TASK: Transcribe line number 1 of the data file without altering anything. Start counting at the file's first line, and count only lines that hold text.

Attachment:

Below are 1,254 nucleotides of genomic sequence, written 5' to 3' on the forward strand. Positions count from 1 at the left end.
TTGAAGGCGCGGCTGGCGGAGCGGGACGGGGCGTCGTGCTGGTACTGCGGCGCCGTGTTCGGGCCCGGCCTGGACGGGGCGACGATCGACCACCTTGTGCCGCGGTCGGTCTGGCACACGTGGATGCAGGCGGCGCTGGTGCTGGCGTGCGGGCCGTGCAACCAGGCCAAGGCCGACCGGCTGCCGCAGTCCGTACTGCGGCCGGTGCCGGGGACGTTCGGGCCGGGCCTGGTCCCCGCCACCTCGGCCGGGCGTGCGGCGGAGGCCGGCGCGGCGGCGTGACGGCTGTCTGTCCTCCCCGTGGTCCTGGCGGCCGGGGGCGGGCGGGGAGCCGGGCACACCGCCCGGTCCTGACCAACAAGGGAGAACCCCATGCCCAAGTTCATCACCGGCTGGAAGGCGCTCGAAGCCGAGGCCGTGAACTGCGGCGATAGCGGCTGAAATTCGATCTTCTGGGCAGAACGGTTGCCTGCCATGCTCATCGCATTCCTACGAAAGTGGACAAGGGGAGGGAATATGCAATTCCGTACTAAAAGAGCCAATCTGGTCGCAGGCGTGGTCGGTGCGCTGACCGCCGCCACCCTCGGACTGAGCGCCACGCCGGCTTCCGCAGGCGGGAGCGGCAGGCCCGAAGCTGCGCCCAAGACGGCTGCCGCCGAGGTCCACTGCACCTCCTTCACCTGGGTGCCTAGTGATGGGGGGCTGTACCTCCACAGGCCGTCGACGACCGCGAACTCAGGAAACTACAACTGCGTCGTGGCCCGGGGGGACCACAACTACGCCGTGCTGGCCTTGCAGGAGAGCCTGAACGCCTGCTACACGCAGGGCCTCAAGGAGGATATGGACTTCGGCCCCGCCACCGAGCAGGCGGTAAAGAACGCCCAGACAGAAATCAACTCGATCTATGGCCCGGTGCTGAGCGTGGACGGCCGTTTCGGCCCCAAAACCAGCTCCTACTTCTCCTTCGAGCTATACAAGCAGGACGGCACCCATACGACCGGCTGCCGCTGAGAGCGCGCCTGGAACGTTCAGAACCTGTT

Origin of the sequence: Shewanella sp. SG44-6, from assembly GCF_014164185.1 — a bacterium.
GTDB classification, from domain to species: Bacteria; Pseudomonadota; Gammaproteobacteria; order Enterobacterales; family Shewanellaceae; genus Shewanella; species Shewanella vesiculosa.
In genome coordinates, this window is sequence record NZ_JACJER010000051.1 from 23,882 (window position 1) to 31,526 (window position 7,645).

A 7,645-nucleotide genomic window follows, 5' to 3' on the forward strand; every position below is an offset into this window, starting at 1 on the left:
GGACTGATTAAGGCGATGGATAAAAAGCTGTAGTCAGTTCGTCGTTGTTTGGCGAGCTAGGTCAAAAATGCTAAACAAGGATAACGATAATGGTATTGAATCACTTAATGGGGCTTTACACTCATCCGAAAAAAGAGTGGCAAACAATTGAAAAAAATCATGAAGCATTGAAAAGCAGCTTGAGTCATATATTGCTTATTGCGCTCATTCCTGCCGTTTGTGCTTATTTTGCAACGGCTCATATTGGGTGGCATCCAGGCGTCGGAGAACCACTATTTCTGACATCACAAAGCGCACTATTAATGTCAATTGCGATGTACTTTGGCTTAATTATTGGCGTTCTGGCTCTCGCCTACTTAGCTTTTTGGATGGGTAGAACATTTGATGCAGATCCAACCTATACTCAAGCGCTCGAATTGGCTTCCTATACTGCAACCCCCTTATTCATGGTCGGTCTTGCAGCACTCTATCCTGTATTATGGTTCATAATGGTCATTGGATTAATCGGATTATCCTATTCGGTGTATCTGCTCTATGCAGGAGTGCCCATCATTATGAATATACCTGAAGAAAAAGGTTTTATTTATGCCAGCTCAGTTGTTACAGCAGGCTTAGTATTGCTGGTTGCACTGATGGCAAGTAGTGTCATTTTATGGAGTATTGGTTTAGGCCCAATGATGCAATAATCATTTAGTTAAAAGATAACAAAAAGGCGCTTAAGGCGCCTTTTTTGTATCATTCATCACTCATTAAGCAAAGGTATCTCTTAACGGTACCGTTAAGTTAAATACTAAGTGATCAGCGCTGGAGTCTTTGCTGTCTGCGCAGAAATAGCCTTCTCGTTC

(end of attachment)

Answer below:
Below are 1,254 nucleotides of genomic sequence, written 5' to 3' on the forward strand. Positions count from 1 at the left end.